Ipoh City Watch (ICW) organised a forum to discuss ‘Issues of Assessment Rates’ which was held at the Open University Malaysia. In his opening address, Associate Professor Dr Richard Ng, Chairman, (ICW) said that in view of the concern voiced by residents on the increase of the assessment rates for 2014 imposed by Majlis Bandaraya Ipoh (MBI), ICW decided to invite speakers from different backgrounds to speak on the issue.
The first speaker Dato’ Chang Ko Youn was the former State Exco Member for Local Council and is currently the Advisor of Party Gerakan Malaysia. He said that the sources of income for local councils are federal grant, state grant and internal sources like assessment, licence and parking fees. This income is spent on development costs and operating costs which are mainly salary for staff. The assessment is based on a percentage of the annual rental value of the property. At 16.5%, Perak has the highest rate in Peninsula Malaysia for residential property. The rates vary for different sectors. The rate is based on the valuation done in 1982. The authority to fix the rate is with the state government, pursuant to Local Government Act 1976. The local authority can carry out evaluations every five years, however, this is not done due to the high cost of doing so. He informed the gathering that during his term as Exco for Local Council he did not allow MBI to increase the rates.
Chang also said that local councils throughout the world are not financially independent and need grants from the federal government. He quoted the case of the bankruptcy of Detroit City in USA.
The second speaker was Howard Lee Chuan How, ADUN Pasir Pinji and Youth Secretary, DAP Malaysia. Howard said that the assessment rate is based on the highest and best rental value of the property and the state has the right to set the value. The rate must be fair and based on the ability of the person to pay. He queried the rationale to increase industrial property rate from 10% to 16.5%. The former Mayor has said that increase in rates would improve services, an assumption which Howard doubted.
Howard informed the gathering that as per MBI Finance Report, during 2011 and 2012, RM32 million and RM34 million in assessments were not collected respectively. He questioned whether the increase was to make up for this shortfall. Are the law abiding ratepayers being over taxed to compensate for those not paying? With the current increase in cost of living, is this the right time to increase assessment rates?
The third speaker was Burhanuddin Maamor from the Department of Valuation and Property Management from MBI who said that since assessment rates were based on 1982 valuations, they were out of date. The Local Government Act allows the state to impose a maximum rate of 35% for assessment. There are more than 200,000 properties out of which about 180,000 are residential and about 5,000 are industrial. So as not to burden the majority, the residential rate was increased by 0.5% only. He informed that in 1987 the industrial rate was reduced from 16% to 10% and now it is back to the old rate. The rates are based on built-up areas and many house owners prefer to make unauthorised extensions so as to avoid paying the council.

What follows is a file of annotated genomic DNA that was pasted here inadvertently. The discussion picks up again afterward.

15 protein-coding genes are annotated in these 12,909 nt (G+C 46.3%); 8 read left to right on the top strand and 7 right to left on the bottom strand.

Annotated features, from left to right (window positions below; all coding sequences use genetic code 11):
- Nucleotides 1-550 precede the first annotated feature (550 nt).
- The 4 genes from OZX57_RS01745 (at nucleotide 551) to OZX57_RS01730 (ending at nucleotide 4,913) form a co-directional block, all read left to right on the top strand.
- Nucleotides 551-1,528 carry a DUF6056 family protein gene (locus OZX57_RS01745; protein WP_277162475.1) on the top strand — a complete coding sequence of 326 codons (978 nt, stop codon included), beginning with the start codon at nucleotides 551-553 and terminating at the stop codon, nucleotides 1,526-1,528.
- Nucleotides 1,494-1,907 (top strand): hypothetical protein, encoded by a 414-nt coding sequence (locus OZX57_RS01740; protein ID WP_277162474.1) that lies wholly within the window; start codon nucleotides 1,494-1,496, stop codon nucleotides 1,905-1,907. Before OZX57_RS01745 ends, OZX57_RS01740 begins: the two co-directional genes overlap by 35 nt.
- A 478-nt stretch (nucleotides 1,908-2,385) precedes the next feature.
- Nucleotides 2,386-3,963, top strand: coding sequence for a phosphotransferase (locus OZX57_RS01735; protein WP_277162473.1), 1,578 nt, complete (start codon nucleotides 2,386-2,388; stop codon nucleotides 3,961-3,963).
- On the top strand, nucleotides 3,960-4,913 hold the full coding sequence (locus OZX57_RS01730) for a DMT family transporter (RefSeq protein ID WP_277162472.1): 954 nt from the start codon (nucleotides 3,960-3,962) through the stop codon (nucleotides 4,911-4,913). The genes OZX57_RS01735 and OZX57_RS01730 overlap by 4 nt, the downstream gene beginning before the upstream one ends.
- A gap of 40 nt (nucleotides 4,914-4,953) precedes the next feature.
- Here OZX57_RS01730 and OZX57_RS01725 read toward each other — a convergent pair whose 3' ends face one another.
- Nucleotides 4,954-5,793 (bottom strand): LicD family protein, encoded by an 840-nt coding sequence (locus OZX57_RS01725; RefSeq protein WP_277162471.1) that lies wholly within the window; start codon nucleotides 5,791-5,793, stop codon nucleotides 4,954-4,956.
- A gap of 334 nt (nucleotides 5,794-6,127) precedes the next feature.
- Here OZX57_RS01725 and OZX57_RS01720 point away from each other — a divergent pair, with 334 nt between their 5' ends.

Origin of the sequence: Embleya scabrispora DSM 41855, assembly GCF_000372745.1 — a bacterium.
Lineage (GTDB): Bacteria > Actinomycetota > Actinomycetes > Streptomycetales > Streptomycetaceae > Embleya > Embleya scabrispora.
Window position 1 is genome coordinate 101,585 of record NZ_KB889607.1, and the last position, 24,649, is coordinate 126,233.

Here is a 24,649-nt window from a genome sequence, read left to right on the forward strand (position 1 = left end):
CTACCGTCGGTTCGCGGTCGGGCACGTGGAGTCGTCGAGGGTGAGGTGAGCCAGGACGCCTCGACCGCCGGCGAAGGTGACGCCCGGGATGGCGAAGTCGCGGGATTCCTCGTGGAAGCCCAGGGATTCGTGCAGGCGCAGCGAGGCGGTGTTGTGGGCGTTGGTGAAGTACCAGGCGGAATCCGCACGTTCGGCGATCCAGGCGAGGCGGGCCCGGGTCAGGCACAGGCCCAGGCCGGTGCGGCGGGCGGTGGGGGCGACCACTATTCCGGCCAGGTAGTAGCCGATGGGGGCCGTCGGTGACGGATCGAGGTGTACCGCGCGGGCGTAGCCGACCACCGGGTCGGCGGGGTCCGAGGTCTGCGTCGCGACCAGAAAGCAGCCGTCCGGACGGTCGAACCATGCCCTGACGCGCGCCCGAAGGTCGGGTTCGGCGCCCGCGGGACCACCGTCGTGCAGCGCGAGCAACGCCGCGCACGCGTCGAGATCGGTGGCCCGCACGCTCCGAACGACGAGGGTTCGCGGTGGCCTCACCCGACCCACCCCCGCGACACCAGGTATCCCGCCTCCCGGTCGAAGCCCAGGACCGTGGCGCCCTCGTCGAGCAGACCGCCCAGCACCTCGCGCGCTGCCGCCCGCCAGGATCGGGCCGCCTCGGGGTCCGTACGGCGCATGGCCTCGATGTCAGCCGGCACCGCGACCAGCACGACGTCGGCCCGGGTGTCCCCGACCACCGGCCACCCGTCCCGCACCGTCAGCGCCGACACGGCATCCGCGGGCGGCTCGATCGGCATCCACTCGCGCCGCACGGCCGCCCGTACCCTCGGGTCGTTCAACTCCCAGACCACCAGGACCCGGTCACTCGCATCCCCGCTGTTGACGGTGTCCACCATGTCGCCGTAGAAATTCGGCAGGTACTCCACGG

Burhanuddin said that MBI operates a balanced budget in that its expenditure is within its income. Due to increasing expenses, if the rates are not increased, MBI would have to close down.
During question time, an industrialist (who only wanted to be known as Lee) commented that the increase in rates is making it difficult for them to operate their business. During 2013 they received a backdated assessment while also bearing the additional cost of minimum wages. This year the tariff on electricity has gone up. Some businesses may have to close down as a result.
Chan Kok Sun, a retired government auditor said that Ipoh depends on industries for its progress and revenue. We should not kill the goose that lays the golden egg. He compared the actual assessment rate of similar terrace houses in Shah Alam and Ipoh and said that Ipohites were paying RM100 more. The rental income in Shah Alam is RM1,400 and in Ipoh RM500. Businesses should have been given advanced notice so that they can prepare their cash flow and avoid problems.
On the question of what efforts are being taken to collect outstanding assessments, Burhanuddin said that there is a special unit in his department whose staff work seven days a week to collect the outstanding amount. He added that the provision of seizing the property for non-payment is seldom enforced. Meetings are held with those who cannot afford to pay and instalments plans are worked out with them.
Burhanuddin said that the new rates have been gazetted and must be de-gazetted if they are to be revised. Participants felt this is not a problem and can be done.
When asked whether this is the right time to increase rates, Howard felt that it is not. He said that MBI must reduce wastage and be more prudent. A manufacturer cannot keep on increasing the price of his products due to the increase in manufacturing costs. MBI cannot keep on increasing their rates to cover their costs.